10 Risk Assessment Questions: 1. How would subtle genetic hazards from genetically-engineered animals differ from the gene dysregulation arising in conventional animals? 2. How frequent do they occur compared to conventional animals? 3. Would these genetic hazards pose a risk? 4. Should they pose a risk, how to measure risks if they happen?

11 Regulatory Framework ISSUES TO CONSIDER: Environmental Impact Environmental Impact Food Safety Food Safety Animal Health and Welfare Animal Health and Welfare Trade Trade Ethics Ethics

12 Regulatory Framework Considerations: 1. High standards for human and animal health and welfare 2. Development of clear standards and guidelines for assessments 3. Provision of sound scientific basis to evaluate associated risks 4. Consultation and involvement of stakeholders in the development of regulations 5. Maintenance of genetic diversity and conservation of environment 6. Building upon existing regulations

13 Nanotechnology What is Nanotechnology? (NNI definition) “research and development (R&D) aimed at understanding and working with - seeing, measuring and manipulating- matter at the atomic, molecular and supramolecular levels. This correlates to length scales of roughly 1 to 100 nanometers. At this scale, the physical, chemical and biological properties of materials differ fundamentally and often unexpectedly from those of the corresponding bulk materials.” “research and development (R&D) aimed at understanding and working with - seeing, measuring and manipulating- matter at the atomic, molecular and supramolecular levels. This correlates to length scales of roughly 1 to 100 nanometers. At this scale, the physical, chemical and biological properties of materials differ fundamentally and often unexpectedly from those of the corresponding bulk materials.” Virus: nm Virus: nm Protein: 5-50 nm Protein: 5-50 nm DNA (width): ~2nm DNA (width): ~2nm

14 Nanotechnology Nanotechnology and Animal Health: Possible Applications “Smart” Drug Delivery Systems: targeted drug delivery targeted drug delivery monitoring effects of the delivery of pharmaceuticals, nutraceuticals, nutrients, food supplements, etc. monitoring effects of the delivery of pharmaceuticals, nutraceuticals, nutrients, food supplements, etc. Early disease diagnosis and treatment Early disease diagnosis and treatment Identity Preservation Identity Preservation Animal Breeding: e.g., real-time measurement of blood estradiol changes Animal Breeding: e.g., real-time measurement of blood estradiol changes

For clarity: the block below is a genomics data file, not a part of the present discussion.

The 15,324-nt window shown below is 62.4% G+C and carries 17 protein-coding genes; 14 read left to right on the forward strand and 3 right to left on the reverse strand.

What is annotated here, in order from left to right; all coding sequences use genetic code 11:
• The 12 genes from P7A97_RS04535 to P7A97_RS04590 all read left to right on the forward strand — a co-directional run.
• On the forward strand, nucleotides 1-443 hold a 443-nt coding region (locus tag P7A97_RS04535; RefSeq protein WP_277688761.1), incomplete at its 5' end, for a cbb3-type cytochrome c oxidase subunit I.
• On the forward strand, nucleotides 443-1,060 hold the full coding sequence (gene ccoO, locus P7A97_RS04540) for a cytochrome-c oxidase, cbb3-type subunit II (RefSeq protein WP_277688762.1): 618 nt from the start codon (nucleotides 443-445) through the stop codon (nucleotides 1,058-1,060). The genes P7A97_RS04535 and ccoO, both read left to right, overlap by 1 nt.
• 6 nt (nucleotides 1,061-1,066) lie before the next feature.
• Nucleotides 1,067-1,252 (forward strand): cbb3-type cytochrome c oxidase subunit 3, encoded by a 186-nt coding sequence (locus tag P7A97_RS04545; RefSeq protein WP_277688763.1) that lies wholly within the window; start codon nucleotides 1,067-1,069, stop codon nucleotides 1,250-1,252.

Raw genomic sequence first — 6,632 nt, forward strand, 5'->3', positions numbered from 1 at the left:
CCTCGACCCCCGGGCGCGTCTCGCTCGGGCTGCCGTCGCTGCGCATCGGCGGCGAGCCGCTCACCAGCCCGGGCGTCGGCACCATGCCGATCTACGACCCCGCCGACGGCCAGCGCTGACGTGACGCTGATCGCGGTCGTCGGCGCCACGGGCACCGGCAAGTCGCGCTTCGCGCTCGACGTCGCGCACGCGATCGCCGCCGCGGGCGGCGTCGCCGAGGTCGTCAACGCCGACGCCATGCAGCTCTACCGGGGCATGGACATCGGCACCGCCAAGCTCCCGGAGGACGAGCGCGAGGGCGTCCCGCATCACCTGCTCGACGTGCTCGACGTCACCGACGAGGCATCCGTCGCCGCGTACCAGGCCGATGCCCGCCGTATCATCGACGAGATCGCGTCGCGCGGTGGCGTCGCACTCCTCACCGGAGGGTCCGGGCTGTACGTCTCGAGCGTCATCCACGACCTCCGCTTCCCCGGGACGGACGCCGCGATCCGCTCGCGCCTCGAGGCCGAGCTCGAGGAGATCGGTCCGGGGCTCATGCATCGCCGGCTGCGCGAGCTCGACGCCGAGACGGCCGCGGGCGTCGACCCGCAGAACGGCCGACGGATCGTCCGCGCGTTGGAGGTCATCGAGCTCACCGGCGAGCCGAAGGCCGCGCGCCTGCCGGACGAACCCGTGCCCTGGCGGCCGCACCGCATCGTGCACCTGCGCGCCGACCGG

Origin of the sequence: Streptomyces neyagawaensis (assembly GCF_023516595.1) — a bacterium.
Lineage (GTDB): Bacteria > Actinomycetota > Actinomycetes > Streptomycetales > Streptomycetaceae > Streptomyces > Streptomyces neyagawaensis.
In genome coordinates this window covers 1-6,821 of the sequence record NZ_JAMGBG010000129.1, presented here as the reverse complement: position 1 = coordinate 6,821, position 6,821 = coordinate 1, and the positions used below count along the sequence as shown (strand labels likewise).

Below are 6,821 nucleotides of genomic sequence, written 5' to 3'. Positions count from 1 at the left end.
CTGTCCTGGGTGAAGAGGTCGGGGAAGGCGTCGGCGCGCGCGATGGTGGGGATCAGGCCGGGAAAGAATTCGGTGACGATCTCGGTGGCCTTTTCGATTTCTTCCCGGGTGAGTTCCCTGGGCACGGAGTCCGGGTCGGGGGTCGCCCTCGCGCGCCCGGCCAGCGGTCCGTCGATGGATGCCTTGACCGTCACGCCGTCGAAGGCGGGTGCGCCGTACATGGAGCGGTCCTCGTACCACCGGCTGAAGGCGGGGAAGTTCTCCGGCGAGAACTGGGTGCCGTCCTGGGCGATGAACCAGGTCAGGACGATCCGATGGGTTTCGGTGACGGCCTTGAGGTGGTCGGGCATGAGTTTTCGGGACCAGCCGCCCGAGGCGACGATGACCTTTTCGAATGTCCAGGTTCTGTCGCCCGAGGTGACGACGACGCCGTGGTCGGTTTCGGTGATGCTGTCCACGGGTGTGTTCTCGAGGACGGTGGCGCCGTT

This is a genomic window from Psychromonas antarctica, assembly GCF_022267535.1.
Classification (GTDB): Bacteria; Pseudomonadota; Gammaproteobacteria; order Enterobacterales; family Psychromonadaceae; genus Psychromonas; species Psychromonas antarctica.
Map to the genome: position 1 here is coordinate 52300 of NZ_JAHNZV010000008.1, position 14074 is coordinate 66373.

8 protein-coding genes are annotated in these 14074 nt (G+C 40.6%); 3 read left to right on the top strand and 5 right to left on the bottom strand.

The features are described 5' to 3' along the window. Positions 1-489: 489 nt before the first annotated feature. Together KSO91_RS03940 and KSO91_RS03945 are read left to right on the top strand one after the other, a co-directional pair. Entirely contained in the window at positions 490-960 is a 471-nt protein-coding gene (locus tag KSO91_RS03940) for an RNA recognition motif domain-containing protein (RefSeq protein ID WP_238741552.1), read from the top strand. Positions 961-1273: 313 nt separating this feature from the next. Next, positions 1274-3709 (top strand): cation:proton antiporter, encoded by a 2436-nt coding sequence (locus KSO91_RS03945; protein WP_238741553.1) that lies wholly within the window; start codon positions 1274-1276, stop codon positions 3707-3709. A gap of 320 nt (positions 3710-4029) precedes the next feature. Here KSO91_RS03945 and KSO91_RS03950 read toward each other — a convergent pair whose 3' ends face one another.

15 Ethics “the qualities that characterize and motivate a good scientist do not necessarily have any bearing on the ethical or sociological sequelae of discovery.” - Dr. Anfinsen “the qualities that characterize and motivate a good scientist do not necessarily have any bearing on the ethical or sociological sequelae of discovery.” - Dr. Anfinsen “A practical framework for ethical assessment of GM-animals,” – Dr. Kaiser “A practical framework for ethical assessment of GM-animals,” – Dr. Kaiser

16 Questionnaire Member Countries Responses Received Global16591 Africa4924 America2817 Asia2614 Europe4934 Middle East 132

17 Overall Questionnaire Response Total number of questionnaires sent = 167 Total number of questionnaires sent = 167 Total number of responses = 91 Total number of responses = 91 Response rate = 54.5% Response rate = 54.5%

18 Definitions 81 / 91 Agreed 81 / 91 Agreed Alternate Definitions: Alternate Definitions: Cartegena Protocol on Biosafety to the convention on Biodivesity Cartegena Protocol on Biosafety to the convention on Biodivesity Codex Alimentarius – Principles for the Risk Analysis of Foods Derived from modern biotechnology (CAC/gc ) Codex Alimentarius – Principles for the Risk Analysis of Foods Derived from modern biotechnology (CAC/gc )

19

20 Question 2: Key Considerations P L = proportion of respondents rating 1 or 2 P H = proportion of respondents rating 4 or 5 * = Comparison is statistically significant at the 5% level of significance.

21 Risk Analysis: Question 3 Respondents (n=91) Yes=40%, No=58% Respondents (n=91) Yes=40%, No=58% Do the animal health regulatory administrations and/or agencies in your country have the capability to conduct risk analysis (risk assessment, risk communication, risk management) on biotechnology derived livestock and biotechnology products?